Meanwhile, the French 2 RCP, who had dropped onto a smaller DZ. south of the Raswa bridges at 0530, had a very successful assault. They landed in an incredibly short period time, 4 minutes, but had to fight to establish their hold, having dropped literally on to the heads of the Egyptian defenders. They advanced, and captured the western end of the Raswa Bridge by 0900. The French dug in around their objective, sending out probing patrols towards Port Said. At 1530 they were joined by a second battalion, which dropped onto salt pans to the east of Port Fuad. Meanwhile, a small detachment of British Paras from the 9th Independent Squadron Royal Engineers, who had landed with the French first wave, conducted a reconnaissance down the canal towards Ismailia, but found no signs of the enemy.
Back at El Gamil airfield, 3 Para had destroyed all opposition at the airfield. Throughout the day, close air support from both British and French aircraft, supported 3 Para, who by now, were having great difficulty overcoming resistance around the nearby sewage farm, which also was home to thousands of mosquitoes, who proved to be more irritating than the Egyptians. A big fire fight also took place at the cemetery and the Coast Guard barracks, on the outskirts of Port Said. By 1300 hours they're running short of ammunition, and the order was given to dig in. They remained in these positions, under constant sniper fire, and waited for the morning to arrive and the seaborne landings to begin.
At 900 hours the next morning, the 6th of November, communications were established with the seaborne assault
force, who, were still 15 miles out to sea. H.M.S. Ceylon was assigned as fire support for 3 Para. A forward fire
control unit, which had dropped with 3 Para on the airfield, now started looking for targets for the big guns offshore, but none could be found.
3 Para resumed its attack towards Port Said, from the direction of El Gamil airport. The French Paras, reinforced from the sea by the 1st Foreign Legion Parachute Regiment, and a unit of AMX 13 light tanks. They were able to consolidate their hold on the important Raswa Bridge and Port Fuad. House clearing operations continued throughout the day, but by 1200 hours Centurion tanks of A Squadron, 6th Royal Tank Regiment finally linked up with the French. The Egyptian positions in and around Port Said were no longer tenable.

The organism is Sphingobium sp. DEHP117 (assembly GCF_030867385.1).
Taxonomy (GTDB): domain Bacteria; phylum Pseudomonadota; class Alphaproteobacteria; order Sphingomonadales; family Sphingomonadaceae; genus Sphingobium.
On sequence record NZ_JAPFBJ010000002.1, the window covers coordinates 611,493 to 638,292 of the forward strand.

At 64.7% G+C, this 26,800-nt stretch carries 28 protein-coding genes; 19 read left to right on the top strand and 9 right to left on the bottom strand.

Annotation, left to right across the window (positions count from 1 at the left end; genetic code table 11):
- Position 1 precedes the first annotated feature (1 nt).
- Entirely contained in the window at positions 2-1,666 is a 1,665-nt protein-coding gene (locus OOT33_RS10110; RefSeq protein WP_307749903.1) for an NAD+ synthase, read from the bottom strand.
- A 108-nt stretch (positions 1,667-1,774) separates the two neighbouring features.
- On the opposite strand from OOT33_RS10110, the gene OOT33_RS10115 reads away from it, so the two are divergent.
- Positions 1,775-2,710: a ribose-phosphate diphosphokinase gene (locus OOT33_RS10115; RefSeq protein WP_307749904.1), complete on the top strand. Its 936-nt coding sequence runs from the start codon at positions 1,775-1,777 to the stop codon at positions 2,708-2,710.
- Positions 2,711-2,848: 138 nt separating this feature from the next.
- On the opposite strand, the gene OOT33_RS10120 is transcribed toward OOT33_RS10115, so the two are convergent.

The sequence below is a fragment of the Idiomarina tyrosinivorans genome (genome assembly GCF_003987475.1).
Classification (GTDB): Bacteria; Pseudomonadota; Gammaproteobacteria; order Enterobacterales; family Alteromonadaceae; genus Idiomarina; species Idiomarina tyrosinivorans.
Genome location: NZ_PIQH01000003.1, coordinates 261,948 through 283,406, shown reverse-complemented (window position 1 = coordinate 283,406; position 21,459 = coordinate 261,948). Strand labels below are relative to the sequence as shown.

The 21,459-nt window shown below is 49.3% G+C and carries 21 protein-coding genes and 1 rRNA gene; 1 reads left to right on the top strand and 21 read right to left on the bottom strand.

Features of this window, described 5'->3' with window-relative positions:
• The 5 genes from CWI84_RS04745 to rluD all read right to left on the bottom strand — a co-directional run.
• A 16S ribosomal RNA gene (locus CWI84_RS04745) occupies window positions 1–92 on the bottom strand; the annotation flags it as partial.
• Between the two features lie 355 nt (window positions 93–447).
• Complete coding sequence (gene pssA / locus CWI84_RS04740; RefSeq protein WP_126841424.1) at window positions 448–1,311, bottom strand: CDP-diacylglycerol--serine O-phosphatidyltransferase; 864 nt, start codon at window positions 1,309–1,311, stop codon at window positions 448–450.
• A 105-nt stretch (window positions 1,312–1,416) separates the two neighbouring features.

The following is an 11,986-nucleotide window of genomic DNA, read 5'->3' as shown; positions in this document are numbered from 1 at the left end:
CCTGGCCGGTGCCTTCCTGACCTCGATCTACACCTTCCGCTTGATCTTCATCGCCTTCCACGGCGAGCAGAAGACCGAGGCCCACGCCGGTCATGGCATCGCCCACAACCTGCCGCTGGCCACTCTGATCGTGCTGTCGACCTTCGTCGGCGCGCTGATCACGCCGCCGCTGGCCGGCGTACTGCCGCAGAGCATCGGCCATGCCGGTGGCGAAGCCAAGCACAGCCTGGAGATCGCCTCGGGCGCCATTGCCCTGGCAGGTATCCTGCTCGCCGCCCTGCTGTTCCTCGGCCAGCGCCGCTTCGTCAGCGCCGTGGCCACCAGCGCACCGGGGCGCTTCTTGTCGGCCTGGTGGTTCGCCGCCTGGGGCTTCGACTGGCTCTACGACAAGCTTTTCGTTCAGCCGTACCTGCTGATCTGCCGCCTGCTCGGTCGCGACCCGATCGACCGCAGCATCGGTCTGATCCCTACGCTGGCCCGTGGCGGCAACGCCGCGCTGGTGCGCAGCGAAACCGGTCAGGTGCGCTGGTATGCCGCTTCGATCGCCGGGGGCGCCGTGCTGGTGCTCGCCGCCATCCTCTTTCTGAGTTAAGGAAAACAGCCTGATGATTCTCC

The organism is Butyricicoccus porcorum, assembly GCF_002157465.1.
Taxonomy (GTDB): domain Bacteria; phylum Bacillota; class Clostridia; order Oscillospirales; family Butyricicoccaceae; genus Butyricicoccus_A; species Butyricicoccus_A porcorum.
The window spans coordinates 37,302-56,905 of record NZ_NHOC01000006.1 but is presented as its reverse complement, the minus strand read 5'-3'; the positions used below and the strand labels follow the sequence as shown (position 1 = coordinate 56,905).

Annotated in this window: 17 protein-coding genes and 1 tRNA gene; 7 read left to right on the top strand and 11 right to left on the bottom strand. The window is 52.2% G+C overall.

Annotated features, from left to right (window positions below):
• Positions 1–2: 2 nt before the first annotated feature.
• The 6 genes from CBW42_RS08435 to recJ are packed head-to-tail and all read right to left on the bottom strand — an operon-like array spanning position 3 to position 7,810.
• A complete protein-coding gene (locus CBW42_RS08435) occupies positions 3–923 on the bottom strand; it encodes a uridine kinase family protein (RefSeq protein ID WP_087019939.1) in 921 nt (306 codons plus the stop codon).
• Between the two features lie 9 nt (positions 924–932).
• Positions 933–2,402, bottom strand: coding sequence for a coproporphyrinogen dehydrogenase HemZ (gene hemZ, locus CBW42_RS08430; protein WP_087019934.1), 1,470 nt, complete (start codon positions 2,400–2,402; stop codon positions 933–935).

With all objectives taken, the emphasis now shifted to the main objective, the Canal. The plan was to advance down the Canal road running south towards Ismailia. A squadron, 6 RTR, with French Para support, began to move down the narrow causeway towards more open ground at El Cap without delay. The 2nd Battalion Parachute Regiment, who had originally been assigned this task, arrived via the troopship Empire Parkeston, sometime in the afternoon of the 6th. The Battalion's disembarkation was delayed due to sniper fire and the sudden arrival of two Russian built, T34 tanks only 200 yards from the harbour. RAF and Fleet Air Arm aircraft soon knocked these out. Due to this delay in disembarkation, 2 Para did not assemble at Raswa until 1900 hours, to spearhead the advance.
The aim was to establish positions beyond the causeway by the time of the cease-fire, which the Allied General Command knew was coming. This would gain more room for maneuvering, should the fighting flare up again. 2 Para started their advance towards Ismailia at 2300 hours, accompanied by the tanks of A squadron, 6th RTR. British troops did manage to reach El Cap, about 40 km south of Port Said, by the time the cease-fire was announced. As the British troops dug in they realized, that they were just a few short hours from taking their main objective.
During the Suez Invasion, 3rd Para had lost 4 dead and 36 wounded and had taken 17 prisoners. The 3rd Battalion's drop on El Gamil Airfield was the first and last combat jump by a battalion group, (Support Arms also jumped) since the 2nd World War.